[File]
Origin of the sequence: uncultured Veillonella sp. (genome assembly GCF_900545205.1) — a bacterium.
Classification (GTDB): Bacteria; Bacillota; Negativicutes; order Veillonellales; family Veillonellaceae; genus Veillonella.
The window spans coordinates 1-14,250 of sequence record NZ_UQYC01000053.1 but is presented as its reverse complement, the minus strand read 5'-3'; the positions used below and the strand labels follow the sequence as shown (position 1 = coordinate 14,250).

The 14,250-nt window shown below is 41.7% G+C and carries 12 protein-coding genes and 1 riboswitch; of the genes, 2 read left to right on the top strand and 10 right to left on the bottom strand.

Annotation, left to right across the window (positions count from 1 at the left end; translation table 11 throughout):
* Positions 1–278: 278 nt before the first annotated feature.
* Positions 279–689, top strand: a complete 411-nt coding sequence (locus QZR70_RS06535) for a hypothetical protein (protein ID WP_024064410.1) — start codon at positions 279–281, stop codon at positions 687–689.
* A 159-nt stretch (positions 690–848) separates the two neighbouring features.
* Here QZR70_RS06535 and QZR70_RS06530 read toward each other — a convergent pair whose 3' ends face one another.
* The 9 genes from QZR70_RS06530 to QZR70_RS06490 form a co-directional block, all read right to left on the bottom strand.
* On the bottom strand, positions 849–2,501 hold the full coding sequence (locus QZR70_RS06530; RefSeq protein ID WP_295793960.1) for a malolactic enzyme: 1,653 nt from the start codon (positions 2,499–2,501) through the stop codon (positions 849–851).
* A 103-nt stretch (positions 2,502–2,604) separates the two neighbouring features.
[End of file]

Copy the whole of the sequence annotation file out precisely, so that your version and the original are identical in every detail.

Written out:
Origin of the sequence: uncultured Veillonella sp. (genome assembly GCF_900545205.1) — a bacterium.
Classification (GTDB): Bacteria; Bacillota; Negativicutes; order Veillonellales; family Veillonellaceae; genus Veillonella.
The window spans coordinates 1-14,250 of sequence record NZ_UQYC01000053.1 but is presented as its reverse complement, the minus strand read 5'-3'; the positions used below and the strand labels follow the sequence as shown (position 1 = coordinate 14,250).

The 14,250-nt window shown below is 41.7% G+C and carries 12 protein-coding genes and 1 riboswitch; of the genes, 2 read left to right on the top strand and 10 right to left on the bottom strand.

Annotation, left to right across the window (positions count from 1 at the left end; translation table 11 throughout):
* Positions 1–278: 278 nt before the first annotated feature.
* Positions 279–689, top strand: a complete 411-nt coding sequence (locus QZR70_RS06535) for a hypothetical protein (protein ID WP_024064410.1) — start codon at positions 279–281, stop codon at positions 687–689.
* A 159-nt stretch (positions 690–848) separates the two neighbouring features.
* Here QZR70_RS06535 and QZR70_RS06530 read toward each other — a convergent pair whose 3' ends face one another.
* The 9 genes from QZR70_RS06530 to QZR70_RS06490 form a co-directional block, all read right to left on the bottom strand.
* On the bottom strand, positions 849–2,501 hold the full coding sequence (locus QZR70_RS06530; RefSeq protein ID WP_295793960.1) for a malolactic enzyme: 1,653 nt from the start codon (positions 2,499–2,501) through the stop codon (positions 849–851).
* A 103-nt stretch (positions 2,502–2,604) separates the two neighbouring features.